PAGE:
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Baltimore County Police and Fire News

Official News Blog of Baltimore County police, fire, homeland security and emergency management. Call 911 to report crimes in progress and emergencies.
Keyword: police

On January 12, 2018 at 10:30 p.m., Baltimore County Police officers located a grey 2014 Honda Accord in the area of Countess Drive and Village Queen Drive, 21117. The car was reported stolen from Baltimore City on January 6, 2018. A suspect was seen inside the car and drove on Village Queen Drive towards Reisterstown Road. While on Village Queen Drive, an officer pulled his car in front of the suspect. The suspect reversed the car, driving over top of the curb and sidewalk. Another officer drove his car up to the Honda and was struck by the stolen car as the suspect continue to elude the uniformed officers.

The suspect inside the stolen Honda drove off again towards Reisterstown Road. An officer exited his car as the stolen car was approaching the officer’s direction. The suspect drove the stolen car at the officer. This officer withdrew his service weapon and fired several times at the stolen car, as the car drove towards him. The officer was not hit by the car. The suspect continued to flee with the stolen car, traveling on Reisterstown Road. A few minutes later, the Honda was found on Naylors Lane and Old Court Road, 21208. The suspect was not inside the stolen car.

Police continued to search the area and located the suspect on Greenwood Road near Old Court Road. The 18-year-old was placed under arrest. He did not suffer any injuries and did not require any medical treatment. The officer who fired his weapon was not injured. The officer inside the struck car received minor non-life-threatening injuries. Updates will be provided as more information becomes available. 

The Baltimore County Police Department once again has earned law enforcement’s highest grades for excellence in the delivery of public safety services.

The Commission on Accreditation for Law Enforcement Agencies (CALEA®) has recertified the Department for the tenth consecutive time. Essentially, accreditation by CALEA means that a police department meets a national body of standards developed by law enforcement professionals. BCoPD was first accredited in 1984; the Department voluntarily requests reassessment every three years.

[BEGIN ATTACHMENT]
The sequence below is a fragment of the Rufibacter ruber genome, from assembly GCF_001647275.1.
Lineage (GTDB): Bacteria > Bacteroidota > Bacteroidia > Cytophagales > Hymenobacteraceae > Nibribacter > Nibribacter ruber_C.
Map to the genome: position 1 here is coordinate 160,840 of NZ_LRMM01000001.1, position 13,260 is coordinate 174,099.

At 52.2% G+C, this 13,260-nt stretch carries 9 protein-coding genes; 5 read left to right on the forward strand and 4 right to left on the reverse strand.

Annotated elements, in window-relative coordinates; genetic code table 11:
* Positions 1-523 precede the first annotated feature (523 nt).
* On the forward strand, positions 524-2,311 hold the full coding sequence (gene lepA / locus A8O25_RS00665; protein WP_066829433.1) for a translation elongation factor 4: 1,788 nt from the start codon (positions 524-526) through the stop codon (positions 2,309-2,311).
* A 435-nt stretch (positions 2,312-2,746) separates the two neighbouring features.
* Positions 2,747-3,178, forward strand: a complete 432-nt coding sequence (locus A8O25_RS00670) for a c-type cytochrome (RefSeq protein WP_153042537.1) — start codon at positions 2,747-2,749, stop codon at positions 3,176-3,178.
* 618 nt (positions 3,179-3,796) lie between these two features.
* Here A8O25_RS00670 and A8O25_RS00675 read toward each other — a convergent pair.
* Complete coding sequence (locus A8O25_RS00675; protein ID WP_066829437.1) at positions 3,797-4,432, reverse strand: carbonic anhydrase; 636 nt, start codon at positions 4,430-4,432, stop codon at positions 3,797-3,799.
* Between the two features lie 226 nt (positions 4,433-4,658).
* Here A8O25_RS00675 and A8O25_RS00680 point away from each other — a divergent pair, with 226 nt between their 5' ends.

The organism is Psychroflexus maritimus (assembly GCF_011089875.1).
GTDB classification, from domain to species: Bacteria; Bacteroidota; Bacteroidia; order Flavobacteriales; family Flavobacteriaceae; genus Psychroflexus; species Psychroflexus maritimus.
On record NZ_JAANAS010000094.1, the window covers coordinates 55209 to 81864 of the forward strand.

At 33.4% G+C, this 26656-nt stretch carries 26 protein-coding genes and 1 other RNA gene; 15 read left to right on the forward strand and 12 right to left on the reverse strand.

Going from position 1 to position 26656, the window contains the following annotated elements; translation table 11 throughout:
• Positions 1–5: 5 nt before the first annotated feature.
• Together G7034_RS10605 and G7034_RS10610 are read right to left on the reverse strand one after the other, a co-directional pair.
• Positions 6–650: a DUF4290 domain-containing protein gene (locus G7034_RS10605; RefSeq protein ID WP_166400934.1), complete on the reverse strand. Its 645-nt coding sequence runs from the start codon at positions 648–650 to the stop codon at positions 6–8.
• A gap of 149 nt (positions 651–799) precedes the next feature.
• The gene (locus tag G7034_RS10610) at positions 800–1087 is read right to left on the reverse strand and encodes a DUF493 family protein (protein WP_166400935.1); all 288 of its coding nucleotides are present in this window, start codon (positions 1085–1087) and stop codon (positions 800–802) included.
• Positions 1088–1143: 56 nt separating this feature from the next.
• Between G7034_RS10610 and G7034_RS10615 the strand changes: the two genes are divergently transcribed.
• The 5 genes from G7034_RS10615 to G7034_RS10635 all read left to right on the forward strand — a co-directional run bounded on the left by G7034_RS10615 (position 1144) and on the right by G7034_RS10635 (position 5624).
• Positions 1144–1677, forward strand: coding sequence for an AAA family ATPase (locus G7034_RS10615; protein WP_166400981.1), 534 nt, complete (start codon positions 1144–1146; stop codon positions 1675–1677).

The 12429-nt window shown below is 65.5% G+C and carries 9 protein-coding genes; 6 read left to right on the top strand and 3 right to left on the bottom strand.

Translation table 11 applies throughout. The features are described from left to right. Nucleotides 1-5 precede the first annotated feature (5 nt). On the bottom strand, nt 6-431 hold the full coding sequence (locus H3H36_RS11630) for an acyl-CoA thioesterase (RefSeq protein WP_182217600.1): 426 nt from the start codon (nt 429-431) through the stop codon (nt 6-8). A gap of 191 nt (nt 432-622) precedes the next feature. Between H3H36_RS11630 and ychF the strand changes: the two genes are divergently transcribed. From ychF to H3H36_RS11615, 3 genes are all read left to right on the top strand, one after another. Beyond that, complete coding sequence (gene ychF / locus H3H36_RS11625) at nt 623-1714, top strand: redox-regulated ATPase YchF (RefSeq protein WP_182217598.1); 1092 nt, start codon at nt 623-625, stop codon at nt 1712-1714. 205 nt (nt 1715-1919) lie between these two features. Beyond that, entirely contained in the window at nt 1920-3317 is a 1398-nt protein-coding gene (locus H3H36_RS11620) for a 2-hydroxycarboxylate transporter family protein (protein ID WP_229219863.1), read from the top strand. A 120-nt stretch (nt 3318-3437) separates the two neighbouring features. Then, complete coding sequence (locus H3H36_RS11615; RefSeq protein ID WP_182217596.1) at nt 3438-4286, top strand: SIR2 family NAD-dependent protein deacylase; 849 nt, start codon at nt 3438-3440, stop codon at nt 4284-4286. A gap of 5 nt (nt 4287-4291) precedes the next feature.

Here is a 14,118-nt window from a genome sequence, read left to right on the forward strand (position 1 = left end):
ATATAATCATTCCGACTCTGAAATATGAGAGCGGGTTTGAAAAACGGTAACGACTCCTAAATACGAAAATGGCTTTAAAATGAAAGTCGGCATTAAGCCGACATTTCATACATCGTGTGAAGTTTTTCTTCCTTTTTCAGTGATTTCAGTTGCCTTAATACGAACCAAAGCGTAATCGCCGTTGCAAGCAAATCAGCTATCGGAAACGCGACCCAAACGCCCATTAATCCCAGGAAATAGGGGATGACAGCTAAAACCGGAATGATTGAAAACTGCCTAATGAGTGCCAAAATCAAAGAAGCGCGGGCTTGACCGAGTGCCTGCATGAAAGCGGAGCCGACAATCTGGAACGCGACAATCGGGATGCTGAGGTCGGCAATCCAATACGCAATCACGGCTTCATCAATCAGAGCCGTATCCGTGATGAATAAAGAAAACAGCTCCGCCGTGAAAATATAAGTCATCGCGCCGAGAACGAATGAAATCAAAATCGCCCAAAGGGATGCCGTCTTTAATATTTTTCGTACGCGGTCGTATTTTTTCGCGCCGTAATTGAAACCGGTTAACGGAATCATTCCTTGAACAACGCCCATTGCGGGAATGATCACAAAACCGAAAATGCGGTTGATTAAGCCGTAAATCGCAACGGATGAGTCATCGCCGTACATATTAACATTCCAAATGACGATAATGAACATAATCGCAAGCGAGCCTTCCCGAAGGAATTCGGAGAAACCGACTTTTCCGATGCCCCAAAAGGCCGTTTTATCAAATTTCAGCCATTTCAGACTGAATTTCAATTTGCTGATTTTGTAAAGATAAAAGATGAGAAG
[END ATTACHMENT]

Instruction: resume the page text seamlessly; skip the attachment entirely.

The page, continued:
"Through the integrity and service of the men and women of the Baltimore County Police Department, we have received the CALEA Accreditation with Excellence Award. This Department continues to be a national model for modern law enforcement within the ever-changing environment of today's world," said Chief Terrence B. Sheridan. "This achievement would not be possible without the perseverance of our officers and civilian staff members."

International Gold Standard for Public Safety Agencies

The accreditation follows a year-long effort by BCoPD’s Accreditation Team, responsible for the arduous work involved with documenting the Department’s compliance with CALEA’s standards in policy and procedures, administration, operations, and support services. CALEA originally was developed in order to enhance the status of law enforcement as a profession. The organization seeks to improve public safety services by maintaining a body of standards developed by public safety practitioners and covering a wide range of up-to-date public safety initiatives; establishing and administering an accreditation process; and recognizing professional excellence.

The Baltimore County Police 146th Recruit Class will hold a graduation ceremony tonight. The ceremony will take place at 7:30 p.m. at Parkville High School, 2600 Putty Hill Avenue, 21234.

Chief Terrence B. Sheridan will present the awards and diplomas. The oath of office will be administered by the Honorable Julie Ensor, Clerk of the Court for Baltimore County. Assisting with the diploma presentation will be Karen Kruger, Executive Director, Maryland Police and Correctional Training Commissions.

Officers from the Cecil County Sheriff's Office and the Aberdeen Police Department will also graduate in the ceremony.

The recruits trained for 27 weeks and will now apply the skills learned in the classroom.

The following is a list of the recruits and their assignments.

Precinct 1 Wilkens

Officer Amiyn A. Jones-Bethea
Officer Eduardo M. D. Quelhas
Officer DeAndre N. Ross

Precinct 2 Woodlawn

Officer Kyle A. Amrhein
Officer Tarrence J. Crews
Officer  David A. Lehnert
Officer Joseph M. Petrides

Precinct 3 Franklin

Officer Catherine S. Frederick
Officer Kevin F. McGrath

Precinct 4 Pikesville

Officer James H. Koh
Officer Sage R. Laisure

Precinct 6 Towson

Officer Ryan Bronson
Officer Christopher T. Cooper
Officer Niavanni J. Grant
Officer Shakara J. LeCount
Officer Bryan C. Lopata
Officer Alexandra P. Miller
Officer Christopher A. Sell, Jr.
Officer Aaron M. Seufert
Officer Nicole E. Spear

Precinct 9 White Marsh

Officer Christopher M. Bloodsworth
Officer Eugene A. Marable, Jr.

Precinct 11 Essex

Officer Britton D.W. Buie
Officer Jackson Celissaint
Officer Carly A. Fike
Officer Kyle S. Mallette
Officer Gregory F. Noplos
Officer Michael A. Peterson, Jr.
Officer Candace M. Sharpe-Gwynn
Officer Jordan K. Smith
Officer Mitchell A. Tuveson
Officer Brent R. Zimmerman

Precinct 12 Dundalk

Officer Roger O. Bergeron IV
Officer Reina E. Borunda
Officer Michael D.  Fitzpatrick
Officer Christopher P. Hamm
Officer Jackens A. Rene
Officer Aasem M. Sharaf
Officer Michael B. Smith
Officer Sade L. Thomas
Officer Kevin C. Vyskocil

Operations

Officer Khary K. Jones

Cecil County Sheriff's Office

Deputy Troy M. Darpino
Deputy David A. Sheckells, Jr.

Aberdeen Police Department

Officer  Andrew J. Davis
Officer Jenna L. Warden

 
 
Revised June 27, 2017